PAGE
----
Africa in Our Lives: Allen Xiao

Allen Xiao is a PhD candidate in the Geography Department. His interests concern urbanism, subjectivity, mobility, ethnicity, and immigration. Allen has extensive research, teaching, and publishing experience. He recently won the African Studies Association’s Graduate Student Paper Prize for his “Lagos in Life: Placing Cities in Lived Experiences.”

Tell us a little bit about yourself.

I have devoted myself to studying African peoples and cultures since 2011 when I was hired as a research assistant for a project that focuses on African migrants in South China, most of whom are Nigerian Igbos. After I studied anthropology in Hong Kong, I often went to Chunking Mansions where a number of African asylum seekers lived and worked. These encounters made me interested in the international flows in which people of the Global South largely engaged. Therefore, I embarked on my journey to Lagos, Nigeria in 2012 to research the livelihood of Chinese petty entrepreneurs in Nigeria, which is the theme of my master’s thesis. The dynamic urban life in Lagos attracted me to further delve into African studies and urban geography. That was why in 2014 I decided to study human geography at UW-Madison which is also famous for a vibrant community of Africanist scholars. I have learned a lot from a variety of excellent scholars through the African Studies Program. With a strong interest in Yoruba cultures, I have spent two years studying Yoruba language on campus.

Congratulations on your award from ASA! What is the paper about?

This paper is built on my dissertation project but more so focuses on the methodological and conceptual reorientation of studying African urban life.

Rather than examining what constitutes urban life in a particular city, this paper draws attention to how cities are ‘placed’ along individuals’ life trajectories. The outcome of 15 months of ethnographic research among 102 residents of a neighbourhood in Lagos suggests that Lagos is better understood relationally. Given the scale and positionality of Lagos among Nigerian cities, the meanings of Lagos to different individuals are illuminated via an examination of how they ‘place’ those places that are important to them –Lagos, hometowns, and regional centers – both conceptually and practically within their lived experiences and current livelihoods.

 Tell us about the research you did in Lagos.

Since I started my PhD study, my research in Lagos focuses on two aspects. From 2015 to 2017, I spent three months each year researching urban mobility in Lagos. By taking an autoethnographic approach, I shed light on the nuances of being a passenger in everyday encounters with transport workers on roads and on how these encounters shape the rhythms of passengers’ mobilities. This research is published in Urban Forum. Furthermore, together with a Nigerian scholar, I published a case study, in Urban Studies, of one of the largest transport hubs with a spacious motor park and vibrant markets in North Lagos. This collaborative project specifically examines interactions between commercial actors (shopkeepers, stallholders, and hawkers) and various forms of infrastructure in the spatial and temporal senses. From 2017 to 2019, I further delved into everyday life in Lagos by renting an apartment in a neighborhood for a year, which is my field site for dissertation research on urban subjectivity.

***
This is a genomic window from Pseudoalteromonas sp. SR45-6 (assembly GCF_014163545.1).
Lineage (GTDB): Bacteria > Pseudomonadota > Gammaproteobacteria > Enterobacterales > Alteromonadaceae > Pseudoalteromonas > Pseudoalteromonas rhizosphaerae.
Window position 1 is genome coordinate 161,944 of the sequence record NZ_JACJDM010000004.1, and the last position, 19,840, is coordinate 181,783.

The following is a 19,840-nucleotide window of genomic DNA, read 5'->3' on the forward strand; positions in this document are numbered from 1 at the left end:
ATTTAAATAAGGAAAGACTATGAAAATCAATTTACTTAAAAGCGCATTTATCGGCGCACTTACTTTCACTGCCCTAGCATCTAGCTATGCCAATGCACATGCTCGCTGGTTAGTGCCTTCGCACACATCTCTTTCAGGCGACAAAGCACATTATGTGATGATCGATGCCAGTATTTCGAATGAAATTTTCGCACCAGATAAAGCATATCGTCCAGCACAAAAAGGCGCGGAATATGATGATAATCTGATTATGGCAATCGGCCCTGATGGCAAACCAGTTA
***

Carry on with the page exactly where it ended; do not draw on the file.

What is your dissertation research about?

Based on 15 months of ethnographic fieldwork in an ethnically and religiously diverse neighbourhood of Lagos, my dissertation examines how spirituality is socio-spatially interwoven with subjectivity in urban dwellers’ lived experiences. In the urban society of Lagos where a variety of societal constraints pervades, spirituality is implicitly practiced by individuals to cope with such constraints. Built on African studies literature that delves into cultural dimensions of African epistemologies, this research treats religion and witchcraft as a spiritual whole and sheds light on how spirituality emerges in everyday sayings and doings and on its meanings to living in the city. More information is available here.

What do you think a geography lens offers African Studies?

There are a lot of intellectual benefits a human geographer can contribute to African studies, but here I just mention two things in my experience. One is spatial thinking of human experience. Indebted to many geographical thoughts, including Yi-fu Tuan’s, a renowned humanistic geographer at UW-Madison, I take “experience” seriously in my research and endeavor to understand socio-spatial relationships in lived experience. This endeavor is reflected in my experiential approach to urban mobility and transport in Lagos as well as critical examination of spirituality and subjectivity in my dissertation project. The other is relational thinking of place, which informs of the ASA paper. That said, Lagos, though as the most populous African city, is not necessarily important for an individual resident, but is relationally situated in one’s life trajectories probably with other large or small places. To demystify Lagos, a critical geographer does not treat cities as a central analytical unit, but rather, inductively interprets the meanings of living in cities after assembling particular residents’ full storylines and allowing the specific meanings of the city to emerge from this holistic posterior interpretation. In brief, I have been developing my career path to becoming an Africanist geographer.